AI deepfakes threaten Africa’s democracy and security


Every election usually comes with all manner of rumours, propaganda, half-truths and sometimes, plain lies. In the past, this happened when such sources of misinformation managed to escape the scrutiny of media gatekeepers. In the past decade, social media and artificial intelligence have made it even easier for such potential sources of falsehood to spread. If there is any consolation, it is that even social media platforms are now seeing the threat of their being used as conveyor belts of misinformation and disinformation.

This year, almost half of the world’s population will be voting, according to the National Democratic Institute, a non-profit American non-governmental organisation whose stated mission is to “support and strengthen democratic institutions worldwide through citizen participation, openness and accountability.” In at least 61 countries, nearly half of the global population will head to the polls. This includes eight of the ten most populous nations: Bangladesh, Brazil, India, Indonesia, Mexico, Pakistan, Russia, and the United States.

The European Union will also hold elections to the European Parliament in June. All in all, around 2 billion people—about a quarter of everyone on the planet—will have the chance to vote this year. About 15 of those elections will be held in Africa. And as is the case with elections in the United States, Asia and Europe, national elections in African countries are typically fraught with misinformation and disinformation.

In the case of Africa, the threats of misinformation are even more likely, as democracy on the continent is still struggling to take a firm foothold. Therefore, misinformation and disinformation are more likely to lead to coups, wars, civil strife, ethnic cleansing and other atrocities.

The Oxford Dictionary defines disinformation as “False information which is intended to mislead, especially propaganda issued by a government organisation to a rival power or the media.” The Wikipedia definition is even more poignant: “Disinformation is false information deliberately spread to deceive people.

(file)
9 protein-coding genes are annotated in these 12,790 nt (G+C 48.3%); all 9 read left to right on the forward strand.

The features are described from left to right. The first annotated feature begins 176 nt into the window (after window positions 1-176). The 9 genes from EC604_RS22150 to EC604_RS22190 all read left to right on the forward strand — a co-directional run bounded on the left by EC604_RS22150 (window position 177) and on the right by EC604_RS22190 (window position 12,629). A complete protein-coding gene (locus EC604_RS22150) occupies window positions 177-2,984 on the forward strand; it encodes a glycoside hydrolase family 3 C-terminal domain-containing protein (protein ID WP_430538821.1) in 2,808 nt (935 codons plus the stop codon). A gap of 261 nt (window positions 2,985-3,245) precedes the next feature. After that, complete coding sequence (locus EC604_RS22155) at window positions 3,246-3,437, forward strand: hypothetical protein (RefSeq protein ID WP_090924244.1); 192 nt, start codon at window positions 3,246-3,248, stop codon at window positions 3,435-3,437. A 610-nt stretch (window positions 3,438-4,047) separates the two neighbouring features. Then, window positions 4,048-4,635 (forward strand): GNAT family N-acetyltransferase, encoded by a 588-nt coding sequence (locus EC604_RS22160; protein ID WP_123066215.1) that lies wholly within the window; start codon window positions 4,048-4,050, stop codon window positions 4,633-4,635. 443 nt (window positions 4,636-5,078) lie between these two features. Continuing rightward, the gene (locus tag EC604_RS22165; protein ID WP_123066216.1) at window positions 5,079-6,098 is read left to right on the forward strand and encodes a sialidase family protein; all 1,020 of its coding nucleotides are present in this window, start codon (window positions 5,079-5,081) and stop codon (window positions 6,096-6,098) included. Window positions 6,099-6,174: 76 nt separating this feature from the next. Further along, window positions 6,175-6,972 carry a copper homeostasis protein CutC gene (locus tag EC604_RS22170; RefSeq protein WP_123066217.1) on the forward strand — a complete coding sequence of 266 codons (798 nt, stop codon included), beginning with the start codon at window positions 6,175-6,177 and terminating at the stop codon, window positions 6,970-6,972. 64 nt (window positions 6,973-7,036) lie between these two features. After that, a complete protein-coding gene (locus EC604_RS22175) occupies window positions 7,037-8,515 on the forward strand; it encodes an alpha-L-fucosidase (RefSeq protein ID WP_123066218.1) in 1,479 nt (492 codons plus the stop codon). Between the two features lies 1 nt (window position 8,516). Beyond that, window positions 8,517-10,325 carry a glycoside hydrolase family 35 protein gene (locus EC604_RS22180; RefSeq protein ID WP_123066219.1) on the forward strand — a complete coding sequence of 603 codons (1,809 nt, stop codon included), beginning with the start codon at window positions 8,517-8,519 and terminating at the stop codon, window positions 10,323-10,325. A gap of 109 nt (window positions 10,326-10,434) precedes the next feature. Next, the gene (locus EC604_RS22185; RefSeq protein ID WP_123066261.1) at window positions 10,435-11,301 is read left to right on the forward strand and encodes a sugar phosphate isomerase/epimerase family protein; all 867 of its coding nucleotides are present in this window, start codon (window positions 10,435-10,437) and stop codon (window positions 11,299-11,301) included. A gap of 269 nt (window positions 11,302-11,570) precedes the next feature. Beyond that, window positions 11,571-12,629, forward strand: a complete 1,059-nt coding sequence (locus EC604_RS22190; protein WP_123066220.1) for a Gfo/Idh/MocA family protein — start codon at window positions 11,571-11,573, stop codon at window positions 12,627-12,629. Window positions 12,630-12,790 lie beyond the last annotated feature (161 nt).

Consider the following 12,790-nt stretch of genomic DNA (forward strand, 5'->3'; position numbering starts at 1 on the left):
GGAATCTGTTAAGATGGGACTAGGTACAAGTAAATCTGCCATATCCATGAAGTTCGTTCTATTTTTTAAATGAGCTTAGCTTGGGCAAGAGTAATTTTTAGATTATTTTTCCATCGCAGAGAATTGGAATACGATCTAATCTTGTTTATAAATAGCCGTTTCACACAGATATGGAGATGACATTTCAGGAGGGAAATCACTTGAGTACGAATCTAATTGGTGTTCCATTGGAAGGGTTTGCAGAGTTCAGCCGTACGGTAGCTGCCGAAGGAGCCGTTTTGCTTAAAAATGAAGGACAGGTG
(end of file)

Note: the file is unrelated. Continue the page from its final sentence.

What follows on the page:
Disinformation is an orchestrated, adversarial activity in which actors employ strategic deceptions and media manipulation tactics to advance political, military, or commercial goals”; While the Oxford Dictionary defines misinformation as “False or inaccurate information, especially that which is deliberately intended to deceive.”

According to Wikipedia, “Misinformation is incorrect or misleading information. Misinformation can exist without specific malicious intent; disinformation is distinct in that it is deliberately deceptive and propagated. Misinformation can include inaccurate, incomplete, misleading, or false information as well as selective or half-truths.”

Evidence of both misinformation and disinformation have already been witnessed in some of the elections that have taken place so far in different parts of the world and are also manifesting in those countries that are yet to hold elections this year. AI and social media are tools that can be used for good or bad in an election. In the run-up to the 9-phase elections from 7 April to 12 May in India, for example, the influence of AI was substantively felt.

Prime Minister Narendra Modi used AI to address an audience in Hindi by using the government-created AI tool Bhashini, which was then translated into Tamil in real-time. Just over the border in Pakistan, AI allowed jailed politician Imran Khan to address a rally. Politicians and political parties take advantage of social media to disseminate information (press statements, videos and pictures of political activities, achievements etc.) cheaply and widely, since such platforms have a massive, instant following than traditional media.

However, the dark side of both AI and social media is beginning to cause worry. In the Indian elections, for example, two viral videos showed Bollywood stars Ranveer Singh and Aamir Khan campaigning for the opposition Congress party, according to the BBC. Both filed police complaints saying these were deepfakes, made without their consent. On 29 April, Prime Minister Modi also raised concerns about AI being used to distort speeches by senior leaders of the ruling party, including him.

The next day, police arrested two people, one each from the opposition Aam Aadmi Party (AAP) and the Congress party, in connection with a doctored video of Home Minister Amit Shah. Also, deepfakes of popular deceased politicians appealing to voters as if they were still alive have become a popular campaign tactic in India. There was also a video of an opposition lawmaker in Bangladesh — a conservative Muslim-majority nation — wearing a bikini.

According to TechTarget, Deepfake AI is “a type of artificial intelligence used to create convincing images, audio and video hoaxes.” It says the term describes both the technology and the resulting bogus content and is a portmanteau of deep learning and fake. Deepfakes, TechTarget noted, often transform existing source content where one person is swapped for another. They also create entirely original content where someone is represented doing or saying something they didn’t do or say.